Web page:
At present, cities produce enormous amount of waste and greenhouse gas emissions in the process of growing and functioning. The World Bank estimates that waste generation will increase by 70% from two billion tonnes in 2016 to 3.4 billion tonnes in 2050, driven by rapid urbanisation and rising income levels. In the food sector alone, one-third of all food is wasted and contributes to 8% of global greenhouse gas emissions. Hence there is a unique opportunity to lead cities towards a circular and resilient economy which can help improve health and well-being.
Resilient Cities Network will identify and work with nine member cities that demonstrate a strong commitment to circular economy and resilience action over the next 24 months. It will prepare 20 projects for investments in the areas of circular food system, circularity in the built environment, and circular plastics. There will also be capacity building for cities to continue developing projects independently. Three champion cities including Singapore and Milan with experience in transformative circularity and resilience action will be mobilised to mentor and collaborate across these projects. Potential areas include sanitation and waste management. This has potential to unlock 25 million jobs, US$2.9 trillion in savings and 39% greenhouse gas emissions cuts.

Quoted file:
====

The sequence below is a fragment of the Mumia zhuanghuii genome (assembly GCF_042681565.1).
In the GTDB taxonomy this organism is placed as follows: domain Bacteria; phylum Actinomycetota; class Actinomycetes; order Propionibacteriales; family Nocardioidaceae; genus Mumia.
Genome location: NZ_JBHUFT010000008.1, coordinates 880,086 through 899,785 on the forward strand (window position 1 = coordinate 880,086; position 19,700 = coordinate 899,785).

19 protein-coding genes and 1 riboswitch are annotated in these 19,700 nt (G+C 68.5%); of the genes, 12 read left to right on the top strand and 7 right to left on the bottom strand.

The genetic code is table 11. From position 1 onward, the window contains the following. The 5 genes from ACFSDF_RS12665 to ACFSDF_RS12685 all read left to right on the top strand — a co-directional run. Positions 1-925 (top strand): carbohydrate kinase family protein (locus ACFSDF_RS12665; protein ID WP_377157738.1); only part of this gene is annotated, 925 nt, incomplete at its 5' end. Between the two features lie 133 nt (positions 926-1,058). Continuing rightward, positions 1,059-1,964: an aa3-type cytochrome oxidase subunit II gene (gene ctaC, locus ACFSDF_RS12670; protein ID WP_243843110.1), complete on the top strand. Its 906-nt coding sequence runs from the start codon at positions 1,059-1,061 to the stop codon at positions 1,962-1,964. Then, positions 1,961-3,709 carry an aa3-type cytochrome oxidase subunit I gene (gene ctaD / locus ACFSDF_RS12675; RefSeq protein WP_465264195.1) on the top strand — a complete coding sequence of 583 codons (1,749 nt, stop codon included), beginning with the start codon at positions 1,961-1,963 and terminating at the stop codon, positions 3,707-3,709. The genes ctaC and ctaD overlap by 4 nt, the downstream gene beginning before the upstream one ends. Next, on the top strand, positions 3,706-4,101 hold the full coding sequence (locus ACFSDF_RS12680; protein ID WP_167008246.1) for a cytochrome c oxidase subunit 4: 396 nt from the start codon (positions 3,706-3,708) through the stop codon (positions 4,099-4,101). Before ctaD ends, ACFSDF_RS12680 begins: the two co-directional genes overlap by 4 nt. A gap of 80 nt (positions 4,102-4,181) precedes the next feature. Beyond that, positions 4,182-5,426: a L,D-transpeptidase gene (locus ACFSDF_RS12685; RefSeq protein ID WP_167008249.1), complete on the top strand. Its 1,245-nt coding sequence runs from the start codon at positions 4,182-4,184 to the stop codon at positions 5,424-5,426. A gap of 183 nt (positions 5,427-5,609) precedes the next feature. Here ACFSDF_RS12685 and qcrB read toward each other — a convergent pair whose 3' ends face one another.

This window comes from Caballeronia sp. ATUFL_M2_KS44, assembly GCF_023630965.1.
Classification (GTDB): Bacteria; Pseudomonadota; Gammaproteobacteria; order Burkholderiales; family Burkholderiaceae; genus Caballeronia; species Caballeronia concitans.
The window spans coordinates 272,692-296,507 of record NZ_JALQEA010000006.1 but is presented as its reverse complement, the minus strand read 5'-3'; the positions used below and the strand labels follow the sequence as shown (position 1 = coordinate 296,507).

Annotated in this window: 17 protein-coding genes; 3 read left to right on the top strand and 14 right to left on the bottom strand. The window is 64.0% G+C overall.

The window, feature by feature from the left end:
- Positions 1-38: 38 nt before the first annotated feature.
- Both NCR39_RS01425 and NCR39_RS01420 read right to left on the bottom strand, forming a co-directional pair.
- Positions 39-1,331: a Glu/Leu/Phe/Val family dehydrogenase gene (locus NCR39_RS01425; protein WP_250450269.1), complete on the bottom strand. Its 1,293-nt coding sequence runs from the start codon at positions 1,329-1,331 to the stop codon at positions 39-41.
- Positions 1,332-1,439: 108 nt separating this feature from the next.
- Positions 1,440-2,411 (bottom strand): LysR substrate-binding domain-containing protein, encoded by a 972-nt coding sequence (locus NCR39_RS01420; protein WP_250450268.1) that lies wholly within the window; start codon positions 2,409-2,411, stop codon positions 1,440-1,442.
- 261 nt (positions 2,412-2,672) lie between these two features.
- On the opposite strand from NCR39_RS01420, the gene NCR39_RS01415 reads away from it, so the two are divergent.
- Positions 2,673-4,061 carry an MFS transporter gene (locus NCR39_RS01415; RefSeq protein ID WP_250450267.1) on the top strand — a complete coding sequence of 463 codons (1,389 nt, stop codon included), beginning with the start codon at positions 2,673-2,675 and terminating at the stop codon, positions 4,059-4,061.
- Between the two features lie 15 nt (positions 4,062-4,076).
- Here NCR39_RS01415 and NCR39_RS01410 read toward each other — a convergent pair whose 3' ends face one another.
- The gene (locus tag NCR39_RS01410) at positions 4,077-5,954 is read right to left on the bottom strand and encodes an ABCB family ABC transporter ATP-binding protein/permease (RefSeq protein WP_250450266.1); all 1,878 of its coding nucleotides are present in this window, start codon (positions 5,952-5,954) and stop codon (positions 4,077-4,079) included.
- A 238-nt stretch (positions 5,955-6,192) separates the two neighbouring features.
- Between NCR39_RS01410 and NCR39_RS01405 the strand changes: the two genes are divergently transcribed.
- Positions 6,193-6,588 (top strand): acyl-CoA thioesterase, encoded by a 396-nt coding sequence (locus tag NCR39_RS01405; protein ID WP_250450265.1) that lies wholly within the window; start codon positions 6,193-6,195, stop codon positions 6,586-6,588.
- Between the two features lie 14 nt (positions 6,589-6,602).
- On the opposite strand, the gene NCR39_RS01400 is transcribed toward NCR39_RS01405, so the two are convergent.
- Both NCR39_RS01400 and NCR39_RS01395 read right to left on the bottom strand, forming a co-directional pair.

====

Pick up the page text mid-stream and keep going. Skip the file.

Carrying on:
There are ready examples of cities that have successfully integrated circularity as part of their national sustainability agenda to ensure liveability and resilience. Singapore for example has committed to capping CO2 emissions at 65 million tonnes by 2030 and halving this by 2050. Singapore’s Tuas Nexus plant will be the world’s first integrated waste and water treatment facility and is expected to yield 200,000 tonnes of CO2 cuts annually. Circularity can be increased further by using the resultant ash from incineration as a new construction material and a replacement for sand in construction. Another example is Malacca which has set itself a circularity milestone of 40% reduction in waste being sent to its only landfill in Sungai Udang.
There is also an opportunity to support the Call to Action through a blended finance approach for circularity under the Resilient Community Investment Fund and offer a pay-for-success capital to cities. Past results have demonstrated a 10 times growth in private market funds and 26 times growth in public equity funds with US$8 billion assets under management for circular economy around the world. This will help close funding gaps as 73% of cities in the network still have insufficient financial resources which prevents them from transitioning completely to a circular economy.